Tuesday, August 15, 2017

Virgintooth

If you'd like to read a strange small-press vampire novel with many points of interest despite its oddities and flaws, try VIRGINTOOTH (1991), by Mark Ivanhoe. (It's out of print, but cheap used copies are available.) As the title hints, it narrates the odyssey of a new vampire adjusting to her changed existence. From the fledgling's first awakening into undeath and her struggles with problems both esoteric and realistically down-to-earth, the story builds to an apocalyptic climax in which ancient vampires are revealed to have reality-warping powers on a godlike level.

The opening scene unfolds an unusual perspective on the transition to undeath: The protagonist, Elizabeth, awakens from death with no memory of her mortal life, not even her name. Her "Master," harsh and sometimes outright cruel, when he isn't being whimsically kind, drags her out of the grave. It transpires that vampires in this author's mythos "eat" the personalities of their victims. The Master chooses to return Elizabeth's memories and selfhood to her. Thus she becomes a conscious, free-willed being (at least within the limits of the Master's rule) instead of a zombie-like, savage "filthy animal." While these vampires can drink from animals, human blood is of course preferred, and in the technique of preying on humans the Master trains Elizabeth with brutal efficiency. Other interesting features: As a young vampire, she suffers pain in moonlight, for the logical reason that it's reflected sunlight. The undead can't control the element of water, so falling rain creates a "veil" that dulls their senses. Wind and snow can "shred" them unless they exert all their energy to maintain their physical forms. Later she finds that food is now tasteless as well as indigestible, and she can't see TV images because of the changes in her visual perception.

On the other end of the scale from Elizabeth and the barely sentient undead beneath even her, ancient vampires have the power to crush the Master, if they combine forces against him. Nevertheless, he bluntly refutes Elizabeth's image of the romantic glamour of vampirism. She is "a leech and the slave of a leech," compelled to hide from human society—until the advent of the eternal night the Master keeps hinting at. When a group of experienced vampires offers her the opportunity to escape the Master's grip, she enters upon a new phase of her existence and learns more about the mind-control, telekinetic, illusion, and transmutation powers of the undead. Realistically, however, when fledgling Elizabeth tries to exercise these powers, she makes a mess of her efforts. There's quiet horror in her growing estrangement from humanity, not only because of her bloodlust but in the realization that she can't even remember how long it's been since she became one of the undead. Still worse, she begins to wonder how much of a free-willed person she has been since then, rather than (as she fears) a puppet of commands planted "in the depth of her soul" by the Master. When she comes upon her mother at her (Elizabeth's) grave, Elizabeth's first impulse is to treat "the old woman" as prey. She reveals herself to her mother, who accepts her daughter's transformation with surprising aplomb. Elizabeth moves back home, and the typical parent-child frictions resume with the additional layer of vampire-mortal interaction. The scenes of Elizabeth's re-connection with her mother (and cats) comprise my favorite parts of the book. She also finds a lover, even though vampires are largely asexual.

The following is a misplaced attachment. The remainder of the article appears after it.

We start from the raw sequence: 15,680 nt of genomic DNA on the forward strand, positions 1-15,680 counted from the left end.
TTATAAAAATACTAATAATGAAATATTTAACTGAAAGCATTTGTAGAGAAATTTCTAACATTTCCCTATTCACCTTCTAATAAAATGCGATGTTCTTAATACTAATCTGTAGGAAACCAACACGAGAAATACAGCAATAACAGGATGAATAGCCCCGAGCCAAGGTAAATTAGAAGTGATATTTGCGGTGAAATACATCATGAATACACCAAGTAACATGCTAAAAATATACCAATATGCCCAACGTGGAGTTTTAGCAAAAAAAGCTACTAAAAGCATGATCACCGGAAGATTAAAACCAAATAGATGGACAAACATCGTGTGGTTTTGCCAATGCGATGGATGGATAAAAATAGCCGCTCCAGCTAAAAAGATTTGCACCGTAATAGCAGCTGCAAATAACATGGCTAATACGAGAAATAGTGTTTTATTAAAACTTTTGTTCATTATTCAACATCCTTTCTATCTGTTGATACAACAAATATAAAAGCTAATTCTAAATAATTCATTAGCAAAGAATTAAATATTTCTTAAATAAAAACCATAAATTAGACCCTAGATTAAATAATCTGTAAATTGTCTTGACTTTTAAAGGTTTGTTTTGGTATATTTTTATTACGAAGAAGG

Eventually, the Master's rants about extinguishing the sun prove to be more than idle boasts. Then things get really weird. For readers willing to suspend disbelief, the climactic confrontation between the Master and the vampires who oppose him provides a wild ride.

When VIRGINTOOTH was reviewed as a new release in my fanzine, THE VAMPIRE'S CRYPT, the reviewer mentioned the ridiculously over-inflated powers of the vampire elders, a criticism I agreed with. We received a letter from the editor or author to the effect that it should have been obvious the book was meant as a satire on a certain type of vampire novel popular at the time. Well, it wasn't obvious. The story didn't impress either the reviewer or me as the least bit funny; furthermore, parts of the book comprise a believable and emotionally engaging account of a young vampire's ordeal that is too convincing on its own terms to read as satire. If that's what the author truly intended, he erred in the direction of too much subtlety, because he didn't succeed for me.

Margaret L. Carter

Explore love among the monsters at Carter's Crypt.

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